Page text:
The notion that every object we have needs to have an IP address and be reach­able over the Inter­net is a fool­ish one. There are extreme­ly seri­ous secu­ri­ty, pri­va­cy, and ener­gy ram­i­fi­ca­tions involved with turn­ing tril­lions of objects into Inter­net-capa­ble devices. And we ought to be dis­cussing those ram­i­fi­ca­tions, framed around the ques­tion: Do we real­ly want or need an Inter­net with tril­lions of con­nect­ed objects?

PHYSICALITY — Talk­ing heads on ESPN and oth­er net­works seem obsessed with this word, which refers to the state or qual­i­ty of being phys­i­cal. Con­sid­er this recent Fox Sports head­line: Phys­i­cal­i­ty, atti­tude changed Pack­ers defense dur­ing rise in NFL rank­ings. It sore­ly needs a rest… as do all of the bod­ies of the grid­iron play­ers who are fin­ish­ing up their 2014 high school, col­lege, or pro seasons.

PICK-SIX — Anoth­er overused, made up phrase that has entered the sports lex­i­con. Are col­or com­men­ta­tors and ana­lysts real­ly so lazy they can’t just say inter­cep­tion returned for a touch­down?

BOOTS ON THE GROUND — This one was heard a lot this year, espe­cial­ly towards the end of sum­mer, as Pres­i­dent Oba­ma announced that the Unit­ed States would car­ry out airstrikes against Islam­ic State, but would not put boots on the ground. What’s wrong with just say­ing deploy troops? Inci­den­tal­ly, on the ground was ban­ished by LSSU in 2003 due to overuse in the mass media. One of the nom­i­na­tors point­ed out that humans live on the ground, not sus­pend­ed in the air or hun­dreds of fath­oms beneath the sur­face of the ocean.

SEND A MESSAGE — An increas­ing­ly abused euphemism for tak­ing some sort of action, like vot­ing in an elec­tion. Plen­ty of emails gen­er­at­ed by cam­paigns this past elec­tion sea­son vague­ly urged recip­i­ents to send a mes­sage to the oppo­si­tion by click­ing a link to sign a peti­tion or give mon­ey. Orga­ni­za­tions and cam­paigns would be bet­ter served by being open with their sup­port­ers about the point of their calls to action. It’d be refresh­ing to see an email that admit­ted that the pri­ma­ry pur­pose of ask­ing peo­ple to sign on to a peti­tion was not to send a mes­sage, but rather to grow the orga­ni­za­tion’s email list.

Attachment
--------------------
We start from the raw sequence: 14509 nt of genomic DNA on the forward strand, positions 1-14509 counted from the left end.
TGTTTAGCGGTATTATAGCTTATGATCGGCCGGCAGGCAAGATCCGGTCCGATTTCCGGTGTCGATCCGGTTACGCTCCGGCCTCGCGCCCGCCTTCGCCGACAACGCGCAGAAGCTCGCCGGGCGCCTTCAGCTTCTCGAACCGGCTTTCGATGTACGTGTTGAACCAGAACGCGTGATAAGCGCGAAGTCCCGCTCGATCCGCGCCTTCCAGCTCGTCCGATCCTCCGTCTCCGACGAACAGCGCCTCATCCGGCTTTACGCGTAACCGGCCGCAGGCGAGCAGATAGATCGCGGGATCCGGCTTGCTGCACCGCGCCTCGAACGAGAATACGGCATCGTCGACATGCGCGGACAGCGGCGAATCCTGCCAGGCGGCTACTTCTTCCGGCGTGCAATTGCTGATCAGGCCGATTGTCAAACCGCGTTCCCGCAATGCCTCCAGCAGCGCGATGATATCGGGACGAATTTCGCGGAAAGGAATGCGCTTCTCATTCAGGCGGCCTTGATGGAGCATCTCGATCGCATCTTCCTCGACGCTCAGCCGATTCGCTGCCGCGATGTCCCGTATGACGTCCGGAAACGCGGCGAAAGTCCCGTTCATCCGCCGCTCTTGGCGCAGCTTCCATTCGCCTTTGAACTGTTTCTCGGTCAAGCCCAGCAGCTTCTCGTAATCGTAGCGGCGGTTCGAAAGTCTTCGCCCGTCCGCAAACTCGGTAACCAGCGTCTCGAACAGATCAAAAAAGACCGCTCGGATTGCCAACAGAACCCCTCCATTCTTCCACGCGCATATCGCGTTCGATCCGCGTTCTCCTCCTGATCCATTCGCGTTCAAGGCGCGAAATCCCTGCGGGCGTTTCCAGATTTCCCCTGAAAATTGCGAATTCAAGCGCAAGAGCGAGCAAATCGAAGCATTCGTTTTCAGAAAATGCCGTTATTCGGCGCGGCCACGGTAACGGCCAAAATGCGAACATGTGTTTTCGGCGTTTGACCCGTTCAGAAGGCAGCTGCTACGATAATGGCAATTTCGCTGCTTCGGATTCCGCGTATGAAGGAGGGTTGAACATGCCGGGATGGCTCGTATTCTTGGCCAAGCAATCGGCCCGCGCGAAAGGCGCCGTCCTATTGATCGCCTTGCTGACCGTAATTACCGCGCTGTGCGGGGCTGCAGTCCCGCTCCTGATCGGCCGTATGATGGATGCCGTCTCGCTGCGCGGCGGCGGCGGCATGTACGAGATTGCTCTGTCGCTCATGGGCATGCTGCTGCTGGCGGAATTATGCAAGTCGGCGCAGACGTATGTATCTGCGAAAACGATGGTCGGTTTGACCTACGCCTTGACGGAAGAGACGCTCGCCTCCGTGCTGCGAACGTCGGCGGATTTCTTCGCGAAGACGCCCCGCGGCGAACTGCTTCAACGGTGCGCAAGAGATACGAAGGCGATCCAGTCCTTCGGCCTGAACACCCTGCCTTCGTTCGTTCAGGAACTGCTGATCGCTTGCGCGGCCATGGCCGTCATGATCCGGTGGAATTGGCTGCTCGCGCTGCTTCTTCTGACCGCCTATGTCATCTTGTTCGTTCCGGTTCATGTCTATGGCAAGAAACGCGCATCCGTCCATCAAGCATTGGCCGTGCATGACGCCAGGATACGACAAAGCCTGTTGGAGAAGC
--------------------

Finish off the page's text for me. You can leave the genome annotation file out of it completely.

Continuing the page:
What words would you like to see ban­ished that aren’t on this year’s list – or the Mas­ter List? Let us know in the com­ments. And Hap­py New Year!

About the author

Andrew Villeneuve is the founder and executive director of the Northwest Progressive Institute, as well as the founder of NPI's sibling, the Northwest Progressive Foundation. He has worked to advance progressive causes for over two decades as a strategist, speaker, author, and organizer. Andrew is also a cybersecurity expert, a veteran facilitator, a delegate to the Washington State Democratic Central Committee, and a member of the Climate Reality Leadership Corps.

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5 replies on “Banished Words for 2015”

  1. If I had one phrase to oblit­er­ate it would be “Have a good one”. A good what? Thank you, but I already do. Oh, you mean a good day. Why did­n’t you say so?

  2. I had no idea this exist­ed. Real­ly cool! I’m going to have to check out lists for pre­vi­ous years.